While Buck’s strong bond with Thornton would have stopped him from answering the call of the wild, Buck’s refusal to answer the call in order to return to Thornton shows the reality that Buck would never leave Thornton. They stopped by a running stream to drink, and, stopping, Buck remembered John Thornton. He sat down. The wolf started on toward the place from where the call surely came, then returned to him, sniffing noses and making actions as though to encourage him. But Buck turned about and started slowly on the back track. For the better part of an hour the wild brother ran by his side, whining softly. Then he sat down, pointed his nose upward and howled. It was a mournful howl, and Buck held steadily on his way he heard it grow faint and fainter until it was lost in the distance.
Buck had left camp with his wolf brother to answer the call while Thornton was piling more gold with his freinds. Buck knew he was answering the call of the wild at last and was finally content, That is until he recalled his beloved owner John Thornton and their close bond. Despite the wolf brother’s efforts to convince him to stay, Buck would continue on his way to camp and back to Thornton. The fact that Buck was answering the call, and he still chose to return to Thornton, demonstrates that Buck would never have left John Thornton to answer the call of the wild.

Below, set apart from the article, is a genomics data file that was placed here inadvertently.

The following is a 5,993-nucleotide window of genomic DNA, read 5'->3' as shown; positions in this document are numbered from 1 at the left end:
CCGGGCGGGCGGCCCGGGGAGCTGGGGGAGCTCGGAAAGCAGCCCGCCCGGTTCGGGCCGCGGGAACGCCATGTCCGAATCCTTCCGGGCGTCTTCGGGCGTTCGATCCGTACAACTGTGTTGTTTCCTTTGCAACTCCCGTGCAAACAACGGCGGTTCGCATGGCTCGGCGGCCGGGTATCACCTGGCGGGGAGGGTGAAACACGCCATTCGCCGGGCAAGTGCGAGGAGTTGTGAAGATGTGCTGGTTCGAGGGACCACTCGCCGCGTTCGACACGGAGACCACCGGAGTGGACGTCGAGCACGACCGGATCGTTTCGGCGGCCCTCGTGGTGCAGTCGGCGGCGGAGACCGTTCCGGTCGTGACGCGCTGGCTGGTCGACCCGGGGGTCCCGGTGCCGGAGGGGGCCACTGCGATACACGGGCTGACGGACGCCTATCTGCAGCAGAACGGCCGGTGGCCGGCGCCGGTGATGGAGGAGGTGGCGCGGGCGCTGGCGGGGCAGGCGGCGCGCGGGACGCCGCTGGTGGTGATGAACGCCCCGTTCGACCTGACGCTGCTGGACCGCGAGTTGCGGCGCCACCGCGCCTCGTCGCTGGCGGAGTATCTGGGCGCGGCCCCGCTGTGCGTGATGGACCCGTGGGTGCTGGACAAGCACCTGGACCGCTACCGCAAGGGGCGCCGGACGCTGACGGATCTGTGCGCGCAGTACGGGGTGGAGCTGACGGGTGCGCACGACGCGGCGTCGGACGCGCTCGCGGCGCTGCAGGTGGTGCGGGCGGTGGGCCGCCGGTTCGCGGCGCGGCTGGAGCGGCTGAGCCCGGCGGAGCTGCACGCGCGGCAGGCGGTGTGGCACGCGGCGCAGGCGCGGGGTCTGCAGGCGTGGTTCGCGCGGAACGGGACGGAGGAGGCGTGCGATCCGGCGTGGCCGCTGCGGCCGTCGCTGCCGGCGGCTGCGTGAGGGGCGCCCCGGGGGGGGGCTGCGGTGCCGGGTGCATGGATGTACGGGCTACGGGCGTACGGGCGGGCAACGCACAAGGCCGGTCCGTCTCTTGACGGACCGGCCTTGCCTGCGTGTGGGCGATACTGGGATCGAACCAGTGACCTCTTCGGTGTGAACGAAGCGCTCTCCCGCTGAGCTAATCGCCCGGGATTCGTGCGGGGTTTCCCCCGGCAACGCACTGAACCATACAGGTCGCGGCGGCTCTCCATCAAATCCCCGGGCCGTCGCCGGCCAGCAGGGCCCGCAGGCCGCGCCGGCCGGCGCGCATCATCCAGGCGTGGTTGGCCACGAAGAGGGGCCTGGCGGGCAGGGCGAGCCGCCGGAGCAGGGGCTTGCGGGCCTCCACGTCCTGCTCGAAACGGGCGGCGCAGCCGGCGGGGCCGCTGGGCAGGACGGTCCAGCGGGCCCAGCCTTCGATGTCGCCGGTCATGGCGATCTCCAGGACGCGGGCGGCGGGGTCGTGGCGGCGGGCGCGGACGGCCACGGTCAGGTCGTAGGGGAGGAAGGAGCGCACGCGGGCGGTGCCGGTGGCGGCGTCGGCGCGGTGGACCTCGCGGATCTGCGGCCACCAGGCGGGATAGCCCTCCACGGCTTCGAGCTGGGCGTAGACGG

Although Buck’s denial of the opportunity to answer the call in order to return to Thornton shows that Buck would never have left Thornton, The fact that Buck visited the site of Thornton’s death every year certainly reveals the truth that Buck would never have left Thornton had he lived. After Thornton’s death, BUck would have no choice but to answer the call of the wild. Even though Buck now ran free in the wild at the head of the wolf pack, he still went every year to the valley where Thornton died in order to mourn the lost of Thornton.
In the summers there is one visitor, however, to that valley, of which Yeehats do not know. It is a great, gloriously coated wolf, like, and yet unlike, all other wolves. He crosses alone from the smiling timber land and comes down into an open space among the trees. Here yellow streams flows from the rotted moose hide sacks and sinks into the ground, with long grasses growing through it and vegetable mould overrunning it and hiding its yellow from the sun; and here he muses for a time, howling once, long and mourningfully, ere he departs.
Buck was eventually able to answer the call, but Thronton had left an indelible impression on him. Buck would return to the valley where Thornton had died every summer to lament the loss of his beloved owner he would. This is where Buck would sit there and howl a long howl in mourning for Thornton. The weeds had engulfed John Thronton and his crew, burying them in their own graves, where Thornton would rest in mother nature after he died. Buck would have remained by John Thornton’s side if he had never died, as shown by his close loyalty to him, and he would never have been able to answer the call of the wild.
👋 Hi! I’m your smart assistant Amy!
Don’t know where to start? Type your requirements and I’ll connect you to an academic expert within 3 minutes.get help with your assignment